512 Words

The Cat Strangler

Richard K. Weems

It starts with the usual growls: the feline handled roughly by the scruff. The Cat Strangler is at it again.

A slight struggle, a practice squeeze and others methods of impersonal handling, and off he goes. The neighborhood collectively shrugs its shoulders in hope of shutting out the yeowls and the hisses stretched into high pitch by the Cat Strangler's strong, trained hands.

Parents turn up their televisions; children pull pillows over their heads to the point of suffocation. Neighborhood pets break into instinctual runs and flee into unfamiliar territory, their nametags and phone numbers their only hope of return.

The Cat Strangler continues his performance. The neighbors call the authorities, but the authorities stammer helplessly---they've been over all this before (the pulling up, the getting out, the knocking on the door, the being met with the Cat Strangler's cat-strangling credentials, backed with University patronage).

For what few seem to hear under the barrage of kitty torture is the Cat Strangler's wife, Jill, in accompaniment (tonight: Heinrich Ignaz Franz Von Biber, Sonata for Violin and Basso Continuo in C Minor). No one bothers appreciating how a firm grip on the neck and harsh pull of the tail make a perfect B flat, how a good squeeze produces a high E.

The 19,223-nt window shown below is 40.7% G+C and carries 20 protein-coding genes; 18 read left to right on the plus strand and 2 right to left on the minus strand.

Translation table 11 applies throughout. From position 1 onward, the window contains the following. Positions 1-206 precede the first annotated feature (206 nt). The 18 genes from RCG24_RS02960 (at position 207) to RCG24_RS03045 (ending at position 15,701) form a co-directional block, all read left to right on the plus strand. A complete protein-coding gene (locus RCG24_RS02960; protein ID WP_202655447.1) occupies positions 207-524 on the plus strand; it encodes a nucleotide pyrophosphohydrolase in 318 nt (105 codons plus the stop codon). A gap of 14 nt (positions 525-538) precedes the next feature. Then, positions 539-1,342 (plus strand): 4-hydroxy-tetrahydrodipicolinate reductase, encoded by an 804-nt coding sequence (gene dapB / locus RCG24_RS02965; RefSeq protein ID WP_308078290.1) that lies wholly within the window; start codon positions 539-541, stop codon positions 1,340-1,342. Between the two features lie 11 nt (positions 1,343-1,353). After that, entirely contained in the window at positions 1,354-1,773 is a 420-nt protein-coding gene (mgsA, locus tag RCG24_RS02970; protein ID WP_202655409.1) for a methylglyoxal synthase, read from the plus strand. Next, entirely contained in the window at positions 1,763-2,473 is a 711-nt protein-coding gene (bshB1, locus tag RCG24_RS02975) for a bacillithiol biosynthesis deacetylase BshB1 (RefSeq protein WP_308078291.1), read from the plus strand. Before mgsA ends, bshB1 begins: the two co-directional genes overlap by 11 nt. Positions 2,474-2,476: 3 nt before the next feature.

Instead, psychiatrists will be consulted---tears will be shed. Parents will explain to the children the wrongdoings of the Cat Strangler's art form; they will recite scripture; they will make moral imperatives. Animal activists will lick bloodlust from their lips and draw up plans of attack. Far off in distant, political lands, untouched by the screams of dying cats but active just the same, government agencies will do the voodoo they do. Nothing will remain the same.

But for now, the recital ends---to no applause.

Jill, the Cat Strangler's wife, critiques the performance. Siamese, she believes, have too harsh an overall tone for something as technically precise as Biber. For the Russians, fine (for Schnittke, for Shostakovich, even Tchaikovsky), but for the Germans she is more inclined towards the longhairs.

The Cat Strangler makes hurried notes---such a landmark work will his be! His professors had little hope for Musica Zoocidia beyond classroom experimentation, and they certainly never dreamed of using animals wilder than your typical laboratory rat. The Cat Strangler's treatise will break all confines! He sees a future in pig concertos---nay, even a day for the Echo Sonata for Himalayan, Chihuahua and Ostrich.

He transports the spent instrument in a brown paper bag in unceremonious fashion. He takes it to a deep wood, as far as his car will allow, and empties the bag onto a pile of expired brethren, cats piled upon cats piled upon cats piled upon cats, tongues stuck out in strangulation horror. The pile writhes in minute, maggot-infested rhythm. When the Cat Stranlger departs, waiting minions of sporting equipment manufacturers raid the pile of former felines for the making of tennis rackets. These rackets are placed into the able hands of strong-bodied, gleaming white tennis players, who swing into furious volleys for game.

Copyright ©1999 Richard K. Weems. All Rights Reserved.

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June, 1999
Issue #38

512 Words